Photoelectron Spectroscopy on Size-Selected Cluster Cations

We are developing a new experimental technique to record ultraviolet and x-ray photoelectron spectra of size-selected clusters and nanoparticles using synchrotron radiation. The new setup is located at a sidebranch of the VUV beamline.
Size matters
The properties of clusters and nanoparticles may vary with each additonal atom. For meaningful results, size-selection is required prior to the experiment. The particles need to be charged in order to mass separate them. As a result, the sample in numerous cluster experiments is an ion beam with a target density several orders of magnitudes lower than in a gas jet. For photoelectron spectroscopy, the low target density is usually compensated by the high light intensity of a laser. With commercial lasers, intense radiation is available at photon energies up to 7.9 eV. This restricts photoelectron spectroscopy to the study of the uppermost occupied valence orbitals.
Photoemission of molecular adsorbates from Freund and Neumann, Appl. Phys. A 47, 3 (1988)
Some metal clusters have higher catalytic activity than the surfaces of the corresponding bulk metals. The mechanism responsible for this size-dependence are still a matter of research. The first step in a catalytic reaction is the chemisoprtion of a molecule to the catalyst. In the case of CO, the chemisoprtion bond is formed by the interaction of the CO orbitals with the metal orbitals. These orbitals can be studied with valence band photoelectron spectroscopy. However, the binding energies of these orbitals are above 10eV. Higher photon energies are required to study these orbitals with photoelectron spectroscopy.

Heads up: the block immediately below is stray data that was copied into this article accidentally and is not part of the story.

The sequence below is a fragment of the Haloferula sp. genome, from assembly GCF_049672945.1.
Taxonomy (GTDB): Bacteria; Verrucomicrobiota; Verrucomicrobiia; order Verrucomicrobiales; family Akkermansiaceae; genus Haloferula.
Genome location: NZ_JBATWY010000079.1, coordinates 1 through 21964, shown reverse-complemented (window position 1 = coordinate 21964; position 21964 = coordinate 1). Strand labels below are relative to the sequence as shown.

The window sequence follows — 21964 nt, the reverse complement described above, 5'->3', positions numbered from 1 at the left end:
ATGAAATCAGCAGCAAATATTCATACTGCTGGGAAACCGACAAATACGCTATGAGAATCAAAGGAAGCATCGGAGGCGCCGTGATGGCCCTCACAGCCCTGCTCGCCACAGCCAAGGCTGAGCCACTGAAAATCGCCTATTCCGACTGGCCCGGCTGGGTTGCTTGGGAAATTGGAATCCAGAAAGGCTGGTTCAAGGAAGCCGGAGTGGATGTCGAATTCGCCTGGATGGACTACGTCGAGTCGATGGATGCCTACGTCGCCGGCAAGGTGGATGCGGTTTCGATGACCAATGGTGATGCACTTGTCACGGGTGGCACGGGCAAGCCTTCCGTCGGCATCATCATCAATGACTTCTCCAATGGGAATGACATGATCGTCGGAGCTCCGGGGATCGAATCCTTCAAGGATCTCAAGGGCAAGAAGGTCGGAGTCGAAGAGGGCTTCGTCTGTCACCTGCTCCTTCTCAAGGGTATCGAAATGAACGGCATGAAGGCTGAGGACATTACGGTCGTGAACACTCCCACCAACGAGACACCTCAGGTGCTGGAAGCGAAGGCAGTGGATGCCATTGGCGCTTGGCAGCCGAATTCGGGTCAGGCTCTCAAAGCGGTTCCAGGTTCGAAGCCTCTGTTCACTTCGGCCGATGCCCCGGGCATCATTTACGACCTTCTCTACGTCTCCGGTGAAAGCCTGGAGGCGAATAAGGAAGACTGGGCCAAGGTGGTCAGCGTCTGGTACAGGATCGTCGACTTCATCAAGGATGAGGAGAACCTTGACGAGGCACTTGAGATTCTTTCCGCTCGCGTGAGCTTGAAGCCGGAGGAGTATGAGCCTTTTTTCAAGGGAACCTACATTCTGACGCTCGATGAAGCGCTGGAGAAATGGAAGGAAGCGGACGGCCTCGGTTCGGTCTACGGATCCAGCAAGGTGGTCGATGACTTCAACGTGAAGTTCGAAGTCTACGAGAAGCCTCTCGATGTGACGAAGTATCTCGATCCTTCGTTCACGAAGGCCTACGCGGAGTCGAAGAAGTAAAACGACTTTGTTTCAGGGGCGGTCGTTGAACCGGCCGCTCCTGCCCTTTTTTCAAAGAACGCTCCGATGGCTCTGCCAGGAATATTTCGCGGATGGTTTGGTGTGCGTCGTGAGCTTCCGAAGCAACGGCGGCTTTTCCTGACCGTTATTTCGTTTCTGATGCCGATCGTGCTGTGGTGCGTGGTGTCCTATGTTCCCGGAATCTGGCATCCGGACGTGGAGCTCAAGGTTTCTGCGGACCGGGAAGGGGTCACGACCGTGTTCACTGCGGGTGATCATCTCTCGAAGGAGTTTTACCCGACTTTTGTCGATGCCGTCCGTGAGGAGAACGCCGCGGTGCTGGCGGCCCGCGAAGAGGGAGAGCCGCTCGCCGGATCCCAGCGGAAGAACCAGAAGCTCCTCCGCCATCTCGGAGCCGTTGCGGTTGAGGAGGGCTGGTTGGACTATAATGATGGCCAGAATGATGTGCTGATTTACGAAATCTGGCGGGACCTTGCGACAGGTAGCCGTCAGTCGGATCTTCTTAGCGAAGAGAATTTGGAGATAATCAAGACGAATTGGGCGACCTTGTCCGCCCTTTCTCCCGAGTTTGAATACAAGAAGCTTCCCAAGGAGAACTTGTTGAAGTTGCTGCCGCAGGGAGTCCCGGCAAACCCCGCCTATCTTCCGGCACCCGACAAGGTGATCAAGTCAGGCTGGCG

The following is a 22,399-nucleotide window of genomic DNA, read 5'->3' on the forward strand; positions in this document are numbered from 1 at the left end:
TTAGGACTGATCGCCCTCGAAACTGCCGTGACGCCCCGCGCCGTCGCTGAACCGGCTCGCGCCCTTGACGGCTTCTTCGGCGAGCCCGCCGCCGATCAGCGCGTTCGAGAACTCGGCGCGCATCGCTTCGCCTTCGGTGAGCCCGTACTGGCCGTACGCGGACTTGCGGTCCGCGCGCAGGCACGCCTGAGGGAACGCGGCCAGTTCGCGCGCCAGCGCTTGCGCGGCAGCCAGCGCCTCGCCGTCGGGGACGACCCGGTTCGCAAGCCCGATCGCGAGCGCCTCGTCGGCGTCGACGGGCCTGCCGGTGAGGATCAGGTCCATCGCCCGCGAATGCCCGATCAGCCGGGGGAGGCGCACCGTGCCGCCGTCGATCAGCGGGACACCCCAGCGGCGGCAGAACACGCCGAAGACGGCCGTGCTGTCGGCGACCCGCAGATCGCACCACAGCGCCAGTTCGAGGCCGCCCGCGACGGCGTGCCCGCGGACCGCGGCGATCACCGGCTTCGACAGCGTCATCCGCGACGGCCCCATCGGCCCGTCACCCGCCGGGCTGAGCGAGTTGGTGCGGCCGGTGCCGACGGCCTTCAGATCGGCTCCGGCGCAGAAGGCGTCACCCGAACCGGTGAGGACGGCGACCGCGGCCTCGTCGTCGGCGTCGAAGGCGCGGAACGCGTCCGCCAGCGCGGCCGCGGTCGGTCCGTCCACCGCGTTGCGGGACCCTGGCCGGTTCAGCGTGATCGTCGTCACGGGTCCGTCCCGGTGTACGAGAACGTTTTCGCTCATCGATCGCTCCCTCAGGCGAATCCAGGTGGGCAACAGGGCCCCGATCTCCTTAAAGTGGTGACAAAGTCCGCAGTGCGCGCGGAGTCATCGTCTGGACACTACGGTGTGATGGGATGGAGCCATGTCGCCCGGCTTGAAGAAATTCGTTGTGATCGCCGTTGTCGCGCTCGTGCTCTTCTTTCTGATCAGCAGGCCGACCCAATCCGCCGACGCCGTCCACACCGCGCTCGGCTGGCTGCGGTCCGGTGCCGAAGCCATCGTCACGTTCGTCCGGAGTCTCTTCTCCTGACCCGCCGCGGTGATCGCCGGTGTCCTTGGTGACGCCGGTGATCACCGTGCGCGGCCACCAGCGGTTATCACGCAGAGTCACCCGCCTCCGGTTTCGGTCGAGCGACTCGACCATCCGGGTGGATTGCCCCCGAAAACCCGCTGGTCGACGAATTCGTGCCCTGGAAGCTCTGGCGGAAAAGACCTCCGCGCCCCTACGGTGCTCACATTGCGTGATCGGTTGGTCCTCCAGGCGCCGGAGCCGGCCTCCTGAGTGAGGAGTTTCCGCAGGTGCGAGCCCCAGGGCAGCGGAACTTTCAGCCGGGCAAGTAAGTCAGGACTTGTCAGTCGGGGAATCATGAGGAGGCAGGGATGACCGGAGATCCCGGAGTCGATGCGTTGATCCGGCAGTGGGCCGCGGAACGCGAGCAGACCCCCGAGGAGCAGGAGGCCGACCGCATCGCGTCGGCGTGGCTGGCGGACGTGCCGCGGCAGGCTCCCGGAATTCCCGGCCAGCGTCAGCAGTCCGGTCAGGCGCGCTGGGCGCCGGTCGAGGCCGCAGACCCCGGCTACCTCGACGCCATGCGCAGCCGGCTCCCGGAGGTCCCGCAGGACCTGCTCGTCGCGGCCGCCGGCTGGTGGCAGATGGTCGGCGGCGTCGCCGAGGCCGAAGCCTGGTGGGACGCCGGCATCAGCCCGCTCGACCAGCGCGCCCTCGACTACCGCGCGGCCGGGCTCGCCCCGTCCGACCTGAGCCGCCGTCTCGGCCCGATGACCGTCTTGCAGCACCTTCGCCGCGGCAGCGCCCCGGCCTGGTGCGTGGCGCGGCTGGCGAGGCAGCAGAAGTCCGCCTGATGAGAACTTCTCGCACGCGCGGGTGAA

Ionization region in the cluster photoelectron VMI spectrometer
A synchrotron is the perfect light source for photoelectron spectroscopy. With a combination of an intense cluster ion source and an electron spectrometer with a high collection Efficiency, it is possible to carry out photoelectron spectroscopy of size-seletced clusters with synchrotron radiation. A magnetron sputter source is able to deliver several nanoamperes of size-selected clusters. A velocity map imaging spectrometer collects pratically all photoelectrons. In addition, in the weak electrostatic field of the VMI positively charged clusters turn around. At the turn around point, the target density is highest, and suffcicient for photoelectron spectroscopy.
Photoelectron VMI Images of molybdenum oxide Clusters 1
Photoelectron VMI Images of molybdenum oxide Clusters 2